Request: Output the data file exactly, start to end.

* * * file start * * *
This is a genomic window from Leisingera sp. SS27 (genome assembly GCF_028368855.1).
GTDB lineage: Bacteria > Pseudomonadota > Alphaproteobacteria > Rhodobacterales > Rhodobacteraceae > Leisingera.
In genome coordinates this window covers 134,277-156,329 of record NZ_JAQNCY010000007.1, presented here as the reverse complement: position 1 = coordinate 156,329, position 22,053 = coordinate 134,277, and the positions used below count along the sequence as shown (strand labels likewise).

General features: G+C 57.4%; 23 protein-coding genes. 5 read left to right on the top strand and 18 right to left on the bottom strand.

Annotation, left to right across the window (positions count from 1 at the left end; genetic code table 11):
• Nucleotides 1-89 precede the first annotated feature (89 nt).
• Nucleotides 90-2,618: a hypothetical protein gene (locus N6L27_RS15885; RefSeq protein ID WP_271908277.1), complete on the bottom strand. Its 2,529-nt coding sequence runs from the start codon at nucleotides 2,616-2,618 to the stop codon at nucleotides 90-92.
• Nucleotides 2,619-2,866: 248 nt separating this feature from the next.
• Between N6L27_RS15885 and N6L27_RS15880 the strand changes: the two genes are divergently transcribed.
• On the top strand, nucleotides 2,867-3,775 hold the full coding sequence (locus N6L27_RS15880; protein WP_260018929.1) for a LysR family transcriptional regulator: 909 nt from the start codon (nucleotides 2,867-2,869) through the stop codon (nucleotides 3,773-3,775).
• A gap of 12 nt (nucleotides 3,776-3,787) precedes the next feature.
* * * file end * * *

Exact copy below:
This is a genomic window from Leisingera sp. SS27 (genome assembly GCF_028368855.1).
GTDB lineage: Bacteria > Pseudomonadota > Alphaproteobacteria > Rhodobacterales > Rhodobacteraceae > Leisingera.
In genome coordinates this window covers 134,277-156,329 of record NZ_JAQNCY010000007.1, presented here as the reverse complement: position 1 = coordinate 156,329, position 22,053 = coordinate 134,277, and the positions used below count along the sequence as shown (strand labels likewise).

General features: G+C 57.4%; 23 protein-coding genes. 5 read left to right on the top strand and 18 right to left on the bottom strand.

Annotation, left to right across the window (positions count from 1 at the left end; genetic code table 11):
• Nucleotides 1-89 precede the first annotated feature (89 nt).
• Nucleotides 90-2,618: a hypothetical protein gene (locus N6L27_RS15885; RefSeq protein ID WP_271908277.1), complete on the bottom strand. Its 2,529-nt coding sequence runs from the start codon at nucleotides 2,616-2,618 to the stop codon at nucleotides 90-92.
• Nucleotides 2,619-2,866: 248 nt separating this feature from the next.
• Between N6L27_RS15885 and N6L27_RS15880 the strand changes: the two genes are divergently transcribed.
• On the top strand, nucleotides 2,867-3,775 hold the full coding sequence (locus N6L27_RS15880; protein WP_260018929.1) for a LysR family transcriptional regulator: 909 nt from the start codon (nucleotides 2,867-2,869) through the stop codon (nucleotides 3,773-3,775).
• A gap of 12 nt (nucleotides 3,776-3,787) precedes the next feature.